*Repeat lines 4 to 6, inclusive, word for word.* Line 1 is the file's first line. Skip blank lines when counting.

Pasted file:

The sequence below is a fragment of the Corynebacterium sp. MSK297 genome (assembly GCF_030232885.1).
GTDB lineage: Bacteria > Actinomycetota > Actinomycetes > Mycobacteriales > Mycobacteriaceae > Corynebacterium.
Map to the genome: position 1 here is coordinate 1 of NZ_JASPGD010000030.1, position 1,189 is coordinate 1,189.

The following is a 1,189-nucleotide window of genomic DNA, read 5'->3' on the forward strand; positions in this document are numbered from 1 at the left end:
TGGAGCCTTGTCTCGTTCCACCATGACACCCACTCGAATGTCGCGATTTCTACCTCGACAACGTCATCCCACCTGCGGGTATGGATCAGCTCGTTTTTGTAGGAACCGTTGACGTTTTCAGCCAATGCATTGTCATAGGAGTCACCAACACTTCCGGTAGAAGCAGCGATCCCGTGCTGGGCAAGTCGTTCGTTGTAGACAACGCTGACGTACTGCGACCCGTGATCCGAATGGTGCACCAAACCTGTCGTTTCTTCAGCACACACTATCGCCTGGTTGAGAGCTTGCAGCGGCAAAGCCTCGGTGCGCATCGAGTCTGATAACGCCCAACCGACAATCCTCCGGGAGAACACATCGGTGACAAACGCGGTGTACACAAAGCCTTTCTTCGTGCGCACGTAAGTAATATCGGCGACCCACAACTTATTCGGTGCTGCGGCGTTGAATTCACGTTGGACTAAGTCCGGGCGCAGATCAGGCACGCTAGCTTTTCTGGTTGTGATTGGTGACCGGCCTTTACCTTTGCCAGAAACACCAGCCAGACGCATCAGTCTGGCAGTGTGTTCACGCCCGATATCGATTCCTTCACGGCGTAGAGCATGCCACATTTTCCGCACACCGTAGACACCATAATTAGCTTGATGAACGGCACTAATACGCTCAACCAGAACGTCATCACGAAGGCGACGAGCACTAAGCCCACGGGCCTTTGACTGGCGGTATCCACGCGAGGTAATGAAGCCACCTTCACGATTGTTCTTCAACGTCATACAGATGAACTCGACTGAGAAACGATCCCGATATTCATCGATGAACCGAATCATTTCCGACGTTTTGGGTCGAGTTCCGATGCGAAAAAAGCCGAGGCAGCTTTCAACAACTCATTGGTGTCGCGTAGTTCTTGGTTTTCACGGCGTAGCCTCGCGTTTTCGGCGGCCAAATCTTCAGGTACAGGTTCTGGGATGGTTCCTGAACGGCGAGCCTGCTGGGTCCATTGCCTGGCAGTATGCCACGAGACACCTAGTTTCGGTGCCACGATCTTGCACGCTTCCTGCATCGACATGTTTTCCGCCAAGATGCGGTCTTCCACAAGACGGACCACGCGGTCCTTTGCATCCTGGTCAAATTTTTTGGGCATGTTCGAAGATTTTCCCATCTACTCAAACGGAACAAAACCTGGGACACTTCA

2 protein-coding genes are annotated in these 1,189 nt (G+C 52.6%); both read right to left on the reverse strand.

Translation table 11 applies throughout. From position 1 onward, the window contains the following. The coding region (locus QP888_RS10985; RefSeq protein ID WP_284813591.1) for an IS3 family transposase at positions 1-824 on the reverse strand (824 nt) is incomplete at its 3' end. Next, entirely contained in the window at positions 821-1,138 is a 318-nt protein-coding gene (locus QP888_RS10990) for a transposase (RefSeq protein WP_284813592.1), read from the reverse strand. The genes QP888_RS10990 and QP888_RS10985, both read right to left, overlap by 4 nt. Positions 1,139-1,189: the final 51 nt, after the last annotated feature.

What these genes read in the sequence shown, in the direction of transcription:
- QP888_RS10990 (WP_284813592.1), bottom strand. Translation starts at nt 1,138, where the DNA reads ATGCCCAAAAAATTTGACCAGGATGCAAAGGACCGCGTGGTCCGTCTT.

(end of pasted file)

The following is a 1,189-nucleotide window of genomic DNA, read 5'->3' on the forward strand; positions in this document are numbered from 1 at the left end:
TGGAGCCTTGTCTCGTTCCACCATGACACCCACTCGAATGTCGCGATTTCTACCTCGACAACGTCATCCCACCTGCGGGTATGGATCAGCTCGTTTTTGTAGGAACCGTTGACGTTTTCAGCCAATGCATTGTCATAGGAGTCACCAACACTTCCGGTAGAAGCAGCGATCCCGTGCTGGGCAAGTCGTTCGTTGTAGACAACGCTGACGTACTGCGACCCGTGATCCGAATGGTGCACCAAACCTGTCGTTTCTTCAGCACACACTATCGCCTGGTTGAGAGCTTGCAGCGGCAAAGCCTCGGTGCGCATCGAGTCTGATAACGCCCAACCGACAATCCTCCGGGAGAACACATCGGTGACAAACGCGGTGTACACAAAGCCTTTCTTCGTGCGCACGTAAGTAATATCGGCGACCCACAACTTATTCGGTGCTGCGGCGTTGAATTCACGTTGGACTAAGTCCGGGCGCAGATCAGGCACGCTAGCTTTTCTGGTTGTGATTGGTGACCGGCCTTTACCTTTGCCAGAAACACCAGCCAGACGCATCAGTCTGGCAGTGTGTTCACGCCCGATATCGATTCCTTCACGGCGTAGAGCATGCCACATTTTCCGCACACCGTAGACACCATAATTAGCTTGATGAACGGCACTAATACGCTCAACCAGAACGTCATCACGAAGGCGACGAGCACTAAGCCCACGGGCCTTTGACTGGCGGTATCCACGCGAGGTAATGAAGCCACCTTCACGATTGTTCTTCAACGTCATACAGATGAACTCGACTGAGAAACGATCCCGATATTCATCGATGAACCGAATCATTTCCGACGTTTTGGGTCGAGTTCCGATGCGAAAAAAGCCGAGGCAGCTTTCAACAACTCATTGGTGTCGCGTAGTTCTTGGTTTTCACGGCGTAGCCTCGCGTTTTCGGCGGCCAAATCTTCAGGTACAGGTTCTGGGATGGTTCCTGAACGGCGAGCCTGCTGGGTCCATTGCCTGGCAGTATGCCACGAGACACCTAGTTTCGGTGCCACGATCTTGCACGCTTCCTGCATCGACATGTTTTCCGCCAAGATGCGGTCTTCCACAAGACGGACCACGCGGTCCTTTGCATCCTGGTCAAATTTTTTGGGCATGTTCGAAGATTTTCCCATCTACTCAAACGGAACAAAACCTGGGACACTTCA

2 protein-coding genes are annotated in these 1,189 nt (G+C 52.6%); both read right to left on the reverse strand.